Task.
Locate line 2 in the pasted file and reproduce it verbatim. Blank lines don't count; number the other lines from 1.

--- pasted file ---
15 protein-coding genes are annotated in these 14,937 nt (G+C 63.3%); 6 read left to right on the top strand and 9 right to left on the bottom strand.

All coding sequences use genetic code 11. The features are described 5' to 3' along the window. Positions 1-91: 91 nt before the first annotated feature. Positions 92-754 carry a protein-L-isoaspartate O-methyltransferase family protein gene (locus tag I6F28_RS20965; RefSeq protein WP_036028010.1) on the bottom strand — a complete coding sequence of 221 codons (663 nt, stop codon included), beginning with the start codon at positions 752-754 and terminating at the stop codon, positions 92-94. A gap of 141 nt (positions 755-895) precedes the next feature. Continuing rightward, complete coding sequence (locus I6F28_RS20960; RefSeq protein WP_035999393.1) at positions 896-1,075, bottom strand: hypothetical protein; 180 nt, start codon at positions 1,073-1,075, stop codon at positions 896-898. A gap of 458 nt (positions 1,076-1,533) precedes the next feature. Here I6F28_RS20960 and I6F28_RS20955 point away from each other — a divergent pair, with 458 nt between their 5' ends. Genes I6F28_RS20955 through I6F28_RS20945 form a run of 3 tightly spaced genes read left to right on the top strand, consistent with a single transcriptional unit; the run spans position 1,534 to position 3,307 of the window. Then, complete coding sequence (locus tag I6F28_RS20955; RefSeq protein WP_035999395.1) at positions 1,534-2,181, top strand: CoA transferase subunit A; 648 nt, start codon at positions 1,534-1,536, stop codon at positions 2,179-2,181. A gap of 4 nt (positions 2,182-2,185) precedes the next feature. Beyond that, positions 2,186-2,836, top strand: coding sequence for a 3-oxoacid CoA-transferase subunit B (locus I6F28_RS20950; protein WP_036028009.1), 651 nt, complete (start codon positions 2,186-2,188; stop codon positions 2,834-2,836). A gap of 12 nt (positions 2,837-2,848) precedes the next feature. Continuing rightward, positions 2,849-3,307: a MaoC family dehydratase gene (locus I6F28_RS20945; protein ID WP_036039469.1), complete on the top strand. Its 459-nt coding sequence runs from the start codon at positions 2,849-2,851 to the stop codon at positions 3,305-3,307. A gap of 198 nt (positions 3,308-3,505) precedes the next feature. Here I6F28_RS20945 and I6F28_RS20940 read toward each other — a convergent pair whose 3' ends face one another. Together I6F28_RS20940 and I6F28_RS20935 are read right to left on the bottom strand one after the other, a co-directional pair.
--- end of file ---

All coding sequences use genetic code 11. The features are described 5' to 3' along the window. Positions 1-91: 91 nt before the first annotated feature. Positions 92-754 carry a protein-L-isoaspartate O-methyltransferase family protein gene (locus tag I6F28_RS20965; RefSeq protein WP_036028010.1) on the bottom strand — a complete coding sequence of 221 codons (663 nt, stop codon included), beginning with the start codon at positions 752-754 and terminating at the stop codon, positions 92-94. A gap of 141 nt (positions 755-895) precedes the next feature. Continuing rightward, complete coding sequence (locus I6F28_RS20960; RefSeq protein WP_035999393.1) at positions 896-1,075, bottom strand: hypothetical protein; 180 nt, start codon at positions 1,073-1,075, stop codon at positions 896-898. A gap of 458 nt (positions 1,076-1,533) precedes the next feature. Here I6F28_RS20960 and I6F28_RS20955 point away from each other — a divergent pair, with 458 nt between their 5' ends. Genes I6F28_RS20955 through I6F28_RS20945 form a run of 3 tightly spaced genes read left to right on the top strand, consistent with a single transcriptional unit; the run spans position 1,534 to position 3,307 of the window. Then, complete coding sequence (locus tag I6F28_RS20955; RefSeq protein WP_035999395.1) at positions 1,534-2,181, top strand: CoA transferase subunit A; 648 nt, start codon at positions 1,534-1,536, stop codon at positions 2,179-2,181. A gap of 4 nt (positions 2,182-2,185) precedes the next feature. Beyond that, positions 2,186-2,836, top strand: coding sequence for a 3-oxoacid CoA-transferase subunit B (locus I6F28_RS20950; protein WP_036028009.1), 651 nt, complete (start codon positions 2,186-2,188; stop codon positions 2,834-2,836). A gap of 12 nt (positions 2,837-2,848) precedes the next feature. Continuing rightward, positions 2,849-3,307: a MaoC family dehydratase gene (locus I6F28_RS20945; protein ID WP_036039469.1), complete on the top strand. Its 459-nt coding sequence runs from the start codon at positions 2,849-2,851 to the stop codon at positions 3,305-3,307. A gap of 198 nt (positions 3,308-3,505) precedes the next feature. Here I6F28_RS20945 and I6F28_RS20940 read toward each other — a convergent pair whose 3' ends face one another. Together I6F28_RS20940 and I6F28_RS20935 are read right to left on the bottom strand one after the other, a co-directional pair.